March 18, 2014
What the UK regional divide can teach us about the way we design offices
In the BBC documentary Mind the Gap, Evan Davis asks why London has an economy that is larger than and different to those of other UK cities, but also getting bigger and more differentiated. One of the main reasons he finds for this is something called agglomeration; the more skilled people you can put within physical reach of each other in an environment, the more productive and economically successful that environment will become.The problem for the UK is that not only is London of a different magnitude to its other cities, it does not comply with something called Zipf’s Law which states that in a typical country the largest city will be around twice the size of the second largest, around three times the size of the next largest and four times the size of the fourth largest and so on. It shouldn’t be taken too literally but it does illustrate the important economic principle of agglomeration and explains why there is such a widening divide in the UK economy.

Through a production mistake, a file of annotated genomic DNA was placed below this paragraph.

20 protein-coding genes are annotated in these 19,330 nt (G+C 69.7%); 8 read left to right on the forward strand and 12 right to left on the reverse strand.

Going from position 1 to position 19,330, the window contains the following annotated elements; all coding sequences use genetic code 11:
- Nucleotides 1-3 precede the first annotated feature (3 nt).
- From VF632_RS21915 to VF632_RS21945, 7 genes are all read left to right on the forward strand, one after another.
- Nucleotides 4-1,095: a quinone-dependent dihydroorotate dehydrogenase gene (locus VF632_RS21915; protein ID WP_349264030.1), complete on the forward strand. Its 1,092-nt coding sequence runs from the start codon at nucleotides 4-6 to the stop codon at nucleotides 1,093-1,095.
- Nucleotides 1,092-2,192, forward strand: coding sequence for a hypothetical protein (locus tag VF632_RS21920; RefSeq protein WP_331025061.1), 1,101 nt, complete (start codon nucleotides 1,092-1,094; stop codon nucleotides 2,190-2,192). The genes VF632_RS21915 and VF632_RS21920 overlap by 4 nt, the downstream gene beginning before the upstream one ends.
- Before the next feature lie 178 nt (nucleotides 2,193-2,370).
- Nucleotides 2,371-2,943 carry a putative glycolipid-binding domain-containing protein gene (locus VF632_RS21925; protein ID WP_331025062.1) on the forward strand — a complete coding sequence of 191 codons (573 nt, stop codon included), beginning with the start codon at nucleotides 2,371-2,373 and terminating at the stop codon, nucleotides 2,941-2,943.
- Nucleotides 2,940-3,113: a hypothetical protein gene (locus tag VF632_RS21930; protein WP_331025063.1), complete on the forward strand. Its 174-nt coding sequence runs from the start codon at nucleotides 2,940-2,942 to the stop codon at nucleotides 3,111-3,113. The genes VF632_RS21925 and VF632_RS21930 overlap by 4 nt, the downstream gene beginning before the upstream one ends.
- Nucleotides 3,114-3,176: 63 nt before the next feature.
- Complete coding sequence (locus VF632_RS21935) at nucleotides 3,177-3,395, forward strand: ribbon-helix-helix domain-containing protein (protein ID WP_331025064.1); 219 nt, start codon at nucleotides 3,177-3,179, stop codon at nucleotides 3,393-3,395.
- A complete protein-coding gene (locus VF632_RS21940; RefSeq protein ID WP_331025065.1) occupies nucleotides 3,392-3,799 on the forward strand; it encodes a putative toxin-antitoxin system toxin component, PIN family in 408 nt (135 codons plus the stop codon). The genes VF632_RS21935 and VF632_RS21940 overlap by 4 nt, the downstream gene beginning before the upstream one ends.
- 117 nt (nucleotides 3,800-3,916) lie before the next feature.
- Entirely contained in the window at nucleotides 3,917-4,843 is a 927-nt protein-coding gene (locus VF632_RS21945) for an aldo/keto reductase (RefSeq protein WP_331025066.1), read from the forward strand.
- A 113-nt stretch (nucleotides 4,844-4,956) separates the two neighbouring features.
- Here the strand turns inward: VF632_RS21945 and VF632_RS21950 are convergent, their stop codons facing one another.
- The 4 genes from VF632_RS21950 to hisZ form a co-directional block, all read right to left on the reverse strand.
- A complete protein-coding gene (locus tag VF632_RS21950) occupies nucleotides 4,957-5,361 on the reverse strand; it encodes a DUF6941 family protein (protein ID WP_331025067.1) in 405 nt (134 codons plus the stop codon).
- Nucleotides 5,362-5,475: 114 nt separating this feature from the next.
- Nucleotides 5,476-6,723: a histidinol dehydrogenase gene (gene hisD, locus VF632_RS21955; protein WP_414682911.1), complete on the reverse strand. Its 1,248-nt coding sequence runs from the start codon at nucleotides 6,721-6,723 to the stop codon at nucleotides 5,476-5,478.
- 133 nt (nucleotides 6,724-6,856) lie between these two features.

April 7, 2014
Can building design presage a fall from grace for the world’s tech giants?
by Mark Eltringham • Architecture, Comment, Technology, Workplace design
At the movies, buildings are often used to denote hubris. The ambitions and egos of Charles Foster Kane and Scarface are embodied in the pleasure domes and gilded cages they erect to themselves. Of course, things then invariably go badly wrong. In the real world too, monstrous edifices have often presaged a crash. The UK’s most ambitious and much talked about office building at the turn of the Millennium was British Airways’ Waterside, completed in 1998, just a year after Margaret Thatcher famously objected to the firm’s new modern tailfin designs by draping them with a hankie and three years before BA had to drop its ‘World’s Favourite Airline’ strapline because by then it was Lufthansa. Nowadays BA isn’t even the UK’s favourite airline, but Waterside remains a symbol of its era, albeit one that continues to influence the way we design offices.